• Effective communication – This is key when staff are working in multiple locations. Both staff and management need the ability to communicate with each other. This helps with staff development, decision making and builds a successful, coherent and aligned team. Isolation and lack of communication between team members could result in a reduction in quality and productivity, increasing the risk of something going wrong, such as an incorrect disposal decision.

The new normal has and will continue to introduce new challenges. It will also create opportunity, potentially through increased engagement from staff who welcome the flexibility open to them during the working week. Whatever the future holds, as a compliance industry we have to change and become more resilient and flexible. This is important not just to help save costs and attract and retain talented staff, but to be prepared for a future with COVID-19.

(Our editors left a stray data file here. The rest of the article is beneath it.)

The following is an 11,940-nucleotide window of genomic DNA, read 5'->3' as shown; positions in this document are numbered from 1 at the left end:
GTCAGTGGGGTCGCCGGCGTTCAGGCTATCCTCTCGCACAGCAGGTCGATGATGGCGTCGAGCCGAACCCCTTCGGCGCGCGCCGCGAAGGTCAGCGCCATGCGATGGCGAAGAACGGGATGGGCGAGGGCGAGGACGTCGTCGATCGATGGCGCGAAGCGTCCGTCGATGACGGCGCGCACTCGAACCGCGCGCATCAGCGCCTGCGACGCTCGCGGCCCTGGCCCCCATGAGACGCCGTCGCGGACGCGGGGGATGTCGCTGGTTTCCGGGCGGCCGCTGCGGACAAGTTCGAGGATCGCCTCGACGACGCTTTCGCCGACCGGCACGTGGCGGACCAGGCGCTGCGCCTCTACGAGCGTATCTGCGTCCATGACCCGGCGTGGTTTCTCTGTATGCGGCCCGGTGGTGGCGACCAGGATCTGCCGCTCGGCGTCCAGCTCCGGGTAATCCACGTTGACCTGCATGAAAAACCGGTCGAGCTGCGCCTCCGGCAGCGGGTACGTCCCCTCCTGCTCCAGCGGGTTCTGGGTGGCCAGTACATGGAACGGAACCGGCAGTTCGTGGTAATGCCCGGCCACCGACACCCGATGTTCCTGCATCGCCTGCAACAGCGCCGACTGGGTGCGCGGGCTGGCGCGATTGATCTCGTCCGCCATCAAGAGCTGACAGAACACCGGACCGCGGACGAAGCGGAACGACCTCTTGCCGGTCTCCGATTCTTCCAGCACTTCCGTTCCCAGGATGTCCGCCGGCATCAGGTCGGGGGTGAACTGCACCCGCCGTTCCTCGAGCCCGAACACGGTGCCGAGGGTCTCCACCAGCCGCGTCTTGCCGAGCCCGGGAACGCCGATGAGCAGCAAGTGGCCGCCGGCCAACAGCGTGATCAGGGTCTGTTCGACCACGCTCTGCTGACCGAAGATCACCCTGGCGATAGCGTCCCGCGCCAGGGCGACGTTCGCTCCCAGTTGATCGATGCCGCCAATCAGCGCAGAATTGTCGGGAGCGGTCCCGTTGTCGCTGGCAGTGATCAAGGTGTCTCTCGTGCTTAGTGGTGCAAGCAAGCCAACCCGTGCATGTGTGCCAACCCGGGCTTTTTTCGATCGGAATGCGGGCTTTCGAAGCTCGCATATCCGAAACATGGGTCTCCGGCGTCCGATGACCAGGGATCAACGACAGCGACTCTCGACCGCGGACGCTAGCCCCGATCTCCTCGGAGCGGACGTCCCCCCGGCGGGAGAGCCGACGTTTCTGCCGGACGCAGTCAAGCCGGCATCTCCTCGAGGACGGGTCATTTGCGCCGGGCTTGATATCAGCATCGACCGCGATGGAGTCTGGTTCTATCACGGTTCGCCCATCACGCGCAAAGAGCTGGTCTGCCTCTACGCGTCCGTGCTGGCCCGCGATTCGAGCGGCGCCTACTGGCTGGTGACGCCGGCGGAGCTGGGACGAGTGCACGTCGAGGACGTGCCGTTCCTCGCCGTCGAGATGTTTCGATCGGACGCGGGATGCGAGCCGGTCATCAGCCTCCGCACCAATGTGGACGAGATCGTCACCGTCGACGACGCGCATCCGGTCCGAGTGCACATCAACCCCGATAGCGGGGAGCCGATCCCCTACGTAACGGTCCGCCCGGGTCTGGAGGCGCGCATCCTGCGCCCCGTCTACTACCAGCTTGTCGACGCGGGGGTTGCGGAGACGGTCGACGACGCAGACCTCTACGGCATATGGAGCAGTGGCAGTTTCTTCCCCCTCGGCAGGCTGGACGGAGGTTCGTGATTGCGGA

With the right staff, leadership and technology, we all can remain resilient without sacrificing quality or consistency. The last few months have proven that it is possible, we just need to continue to risk assess the changing criminal threats and adjust our operations, processes and governance to ensure we counter these threats and remain a strong front line against the criminals. By working together, we have and will continue to successfully adapt to this new world.